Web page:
Do I really need a Will?

This is a question we hear over and over from clients, family members and friends.  In general the answer is yes – people can usually benefit from – at a minimum—a basic estate plan, which would include a will, health care proxy and power of attorney.  That being said, there are other estate planning tools that might be considered – it may be that a trust or other instrument better suits your particular needs.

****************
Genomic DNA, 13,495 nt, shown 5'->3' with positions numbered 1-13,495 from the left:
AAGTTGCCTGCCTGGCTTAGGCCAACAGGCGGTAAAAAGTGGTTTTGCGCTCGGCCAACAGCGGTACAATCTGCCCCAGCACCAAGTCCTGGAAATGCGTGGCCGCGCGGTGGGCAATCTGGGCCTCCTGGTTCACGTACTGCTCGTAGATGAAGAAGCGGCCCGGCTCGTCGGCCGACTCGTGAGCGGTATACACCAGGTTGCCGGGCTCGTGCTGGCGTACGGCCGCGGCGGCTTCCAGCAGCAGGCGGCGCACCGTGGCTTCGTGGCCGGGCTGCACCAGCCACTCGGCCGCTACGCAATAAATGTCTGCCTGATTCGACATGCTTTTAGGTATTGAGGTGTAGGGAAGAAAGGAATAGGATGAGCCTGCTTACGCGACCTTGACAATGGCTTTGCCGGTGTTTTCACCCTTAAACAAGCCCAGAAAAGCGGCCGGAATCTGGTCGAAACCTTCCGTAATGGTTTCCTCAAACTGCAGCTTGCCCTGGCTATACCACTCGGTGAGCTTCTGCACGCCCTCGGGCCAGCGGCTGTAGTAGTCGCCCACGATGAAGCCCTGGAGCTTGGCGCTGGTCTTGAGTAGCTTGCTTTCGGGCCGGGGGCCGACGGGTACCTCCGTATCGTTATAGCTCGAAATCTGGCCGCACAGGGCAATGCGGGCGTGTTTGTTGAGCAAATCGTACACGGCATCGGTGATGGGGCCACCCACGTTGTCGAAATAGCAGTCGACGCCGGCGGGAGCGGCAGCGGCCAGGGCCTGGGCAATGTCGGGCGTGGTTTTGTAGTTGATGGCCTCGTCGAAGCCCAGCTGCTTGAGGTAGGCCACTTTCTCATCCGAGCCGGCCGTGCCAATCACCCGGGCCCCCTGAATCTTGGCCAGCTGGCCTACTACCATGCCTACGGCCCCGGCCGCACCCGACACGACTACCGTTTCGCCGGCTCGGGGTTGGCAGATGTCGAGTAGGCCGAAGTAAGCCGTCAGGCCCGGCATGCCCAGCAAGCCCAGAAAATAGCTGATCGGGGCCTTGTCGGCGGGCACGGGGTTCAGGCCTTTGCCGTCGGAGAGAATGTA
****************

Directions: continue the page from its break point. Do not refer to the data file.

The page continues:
In addition to describing what happens to your property after passing, a will can also address the issue of who would care for minor children, who would be the person in charge of making sure that the will’s instructions are followed and how much oversight the court should have over the probate process.  Having a will can be an important tool to help your wishes be followed regarding your family and property after you pass away.  Similarly, a health care proxy and power of attorney are tools that can help you to have a voice regarding your health care, finances and other personal decisions were something to happen such that you were no longer able to make decisions on your own behalf.   A large part of our practice involves helping families and providers obtain guardianship and/or conservatorship when one or both of these documents had not been prepared, updated or drafted well enough to eliminate gaps in protection.  Guardianship and conservatorship are more public, lengthier and more expensive processes in which the probate court (as opposed to you) would determine who will make decisions on your behalf.  It can be far more efficient to have these three documents instead, all of which are relatively simple to prepare, can preserve your voice and can increase peace of mind.


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